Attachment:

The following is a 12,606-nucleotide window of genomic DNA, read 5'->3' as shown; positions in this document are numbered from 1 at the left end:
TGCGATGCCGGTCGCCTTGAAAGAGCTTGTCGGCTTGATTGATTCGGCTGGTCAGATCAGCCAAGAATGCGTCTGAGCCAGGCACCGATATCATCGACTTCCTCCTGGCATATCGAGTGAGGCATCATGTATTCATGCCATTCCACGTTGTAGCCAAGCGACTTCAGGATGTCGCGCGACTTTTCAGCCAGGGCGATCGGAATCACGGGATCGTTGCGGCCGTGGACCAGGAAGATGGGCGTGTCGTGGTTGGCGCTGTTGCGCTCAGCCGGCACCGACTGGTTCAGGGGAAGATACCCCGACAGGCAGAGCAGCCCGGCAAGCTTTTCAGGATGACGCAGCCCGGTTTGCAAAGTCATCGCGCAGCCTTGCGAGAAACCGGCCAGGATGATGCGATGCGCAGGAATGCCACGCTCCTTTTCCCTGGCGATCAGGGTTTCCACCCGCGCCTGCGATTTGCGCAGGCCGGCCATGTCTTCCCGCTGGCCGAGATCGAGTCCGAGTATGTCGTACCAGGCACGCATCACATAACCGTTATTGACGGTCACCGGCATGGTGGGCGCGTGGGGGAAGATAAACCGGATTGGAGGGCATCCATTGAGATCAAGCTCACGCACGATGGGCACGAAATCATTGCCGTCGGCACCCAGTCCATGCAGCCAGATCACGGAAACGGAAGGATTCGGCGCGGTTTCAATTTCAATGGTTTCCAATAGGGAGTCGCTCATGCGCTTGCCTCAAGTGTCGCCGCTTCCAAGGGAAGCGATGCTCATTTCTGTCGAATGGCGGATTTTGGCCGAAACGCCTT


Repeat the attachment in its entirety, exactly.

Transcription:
The following is a 12,606-nucleotide window of genomic DNA, read 5'->3' as shown; positions in this document are numbered from 1 at the left end:
TGCGATGCCGGTCGCCTTGAAAGAGCTTGTCGGCTTGATTGATTCGGCTGGTCAGATCAGCCAAGAATGCGTCTGAGCCAGGCACCGATATCATCGACTTCCTCCTGGCATATCGAGTGAGGCATCATGTATTCATGCCATTCCACGTTGTAGCCAAGCGACTTCAGGATGTCGCGCGACTTTTCAGCCAGGGCGATCGGAATCACGGGATCGTTGCGGCCGTGGACCAGGAAGATGGGCGTGTCGTGGTTGGCGCTGTTGCGCTCAGCCGGCACCGACTGGTTCAGGGGAAGATACCCCGACAGGCAGAGCAGCCCGGCAAGCTTTTCAGGATGACGCAGCCCGGTTTGCAAAGTCATCGCGCAGCCTTGCGAGAAACCGGCCAGGATGATGCGATGCGCAGGAATGCCACGCTCCTTTTCCCTGGCGATCAGGGTTTCCACCCGCGCCTGCGATTTGCGCAGGCCGGCCATGTCTTCCCGCTGGCCGAGATCGAGTCCGAGTATGTCGTACCAGGCACGCATCACATAACCGTTATTGACGGTCACCGGCATGGTGGGCGCGTGGGGGAAGATAAACCGGATTGGAGGGCATCCATTGAGATCAAGCTCACGCACGATGGGCACGAAATCATTGCCGTCGGCACCCAGTCCATGCAGCCAGATCACGGAAACGGAAGGATTCGGCGCGGTTTCAATTTCAATGGTTTCCAATAGGGAGTCGCTCATGCGCTTGCCTCAAGTGTCGCCGCTTCCAAGGGAAGCGATGCTCATTTCTGTCGAATGGCGGATTTTGGCCGAAACGCCTT